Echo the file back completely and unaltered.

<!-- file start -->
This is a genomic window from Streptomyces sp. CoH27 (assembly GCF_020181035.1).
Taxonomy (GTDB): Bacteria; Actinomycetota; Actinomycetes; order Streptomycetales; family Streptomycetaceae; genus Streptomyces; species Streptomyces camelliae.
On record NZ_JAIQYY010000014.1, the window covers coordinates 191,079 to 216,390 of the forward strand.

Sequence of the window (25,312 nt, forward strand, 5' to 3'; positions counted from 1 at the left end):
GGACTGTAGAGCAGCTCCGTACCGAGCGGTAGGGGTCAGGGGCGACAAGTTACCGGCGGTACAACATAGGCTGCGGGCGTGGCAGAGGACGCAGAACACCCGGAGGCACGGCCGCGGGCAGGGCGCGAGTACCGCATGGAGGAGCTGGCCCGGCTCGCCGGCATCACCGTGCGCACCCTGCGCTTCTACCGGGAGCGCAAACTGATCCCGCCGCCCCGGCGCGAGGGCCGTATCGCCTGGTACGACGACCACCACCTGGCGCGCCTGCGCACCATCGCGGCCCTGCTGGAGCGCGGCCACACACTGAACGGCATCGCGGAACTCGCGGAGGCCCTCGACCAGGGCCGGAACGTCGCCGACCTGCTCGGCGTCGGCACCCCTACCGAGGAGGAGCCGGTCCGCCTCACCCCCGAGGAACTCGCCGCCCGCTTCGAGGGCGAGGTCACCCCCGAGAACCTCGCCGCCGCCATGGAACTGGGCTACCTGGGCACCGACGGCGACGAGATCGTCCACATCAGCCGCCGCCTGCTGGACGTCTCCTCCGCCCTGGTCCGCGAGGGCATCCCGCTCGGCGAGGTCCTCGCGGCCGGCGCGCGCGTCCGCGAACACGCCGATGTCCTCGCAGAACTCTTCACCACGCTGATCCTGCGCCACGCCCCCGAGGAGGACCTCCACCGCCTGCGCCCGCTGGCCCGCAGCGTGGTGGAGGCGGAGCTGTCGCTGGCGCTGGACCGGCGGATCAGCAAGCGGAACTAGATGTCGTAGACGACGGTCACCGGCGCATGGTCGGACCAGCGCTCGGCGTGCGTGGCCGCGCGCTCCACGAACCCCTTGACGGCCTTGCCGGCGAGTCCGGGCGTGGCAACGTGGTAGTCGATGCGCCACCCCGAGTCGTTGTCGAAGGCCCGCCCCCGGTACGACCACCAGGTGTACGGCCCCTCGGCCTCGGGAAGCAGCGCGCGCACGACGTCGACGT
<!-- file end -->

This is a genomic window from Streptomyces sp. CoH27 (assembly GCF_020181035.1).
Taxonomy (GTDB): Bacteria; Actinomycetota; Actinomycetes; order Streptomycetales; family Streptomycetaceae; genus Streptomyces; species Streptomyces camelliae.
On record NZ_JAIQYY010000014.1, the window covers coordinates 191,079 to 216,390 of the forward strand.

Sequence of the window (25,312 nt, forward strand, 5' to 3'; positions counted from 1 at the left end):
GGACTGTAGAGCAGCTCCGTACCGAGCGGTAGGGGTCAGGGGCGACAAGTTACCGGCGGTACAACATAGGCTGCGGGCGTGGCAGAGGACGCAGAACACCCGGAGGCACGGCCGCGGGCAGGGCGCGAGTACCGCATGGAGGAGCTGGCCCGGCTCGCCGGCATCACCGTGCGCACCCTGCGCTTCTACCGGGAGCGCAAACTGATCCCGCCGCCCCGGCGCGAGGGCCGTATCGCCTGGTACGACGACCACCACCTGGCGCGCCTGCGCACCATCGCGGCCCTGCTGGAGCGCGGCCACACACTGAACGGCATCGCGGAACTCGCGGAGGCCCTCGACCAGGGCCGGAACGTCGCCGACCTGCTCGGCGTCGGCACCCCTACCGAGGAGGAGCCGGTCCGCCTCACCCCCGAGGAACTCGCCGCCCGCTTCGAGGGCGAGGTCACCCCCGAGAACCTCGCCGCCGCCATGGAACTGGGCTACCTGGGCACCGACGGCGACGAGATCGTCCACATCAGCCGCCGCCTGCTGGACGTCTCCTCCGCCCTGGTCCGCGAGGGCATCCCGCTCGGCGAGGTCCTCGCGGCCGGCGCGCGCGTCCGCGAACACGCCGATGTCCTCGCAGAACTCTTCACCACGCTGATCCTGCGCCACGCCCCCGAGGAGGACCTCCACCGCCTGCGCCCGCTGGCCCGCAGCGTGGTGGAGGCGGAGCTGTCGCTGGCGCTGGACCGGCGGATCAGCAAGCGGAACTAGATGTCGTAGACGACGGTCACCGGCGCATGGTCGGACCAGCGCTCGGCGTGCGTGGCCGCGCGCTCCACGAACCCCTTGACGGCCTTGCCGGCGAGTCCGGGCGTGGCAACGTGGTAGTCGATGCGCCACCCCGAGTCGTTGTCGAAGGCCCGCCCCCGGTACGACCACCAGGTGTACGGCCCCTCGGCCTCGGGAAGCAGCGCGCGCACGACGTCGACGT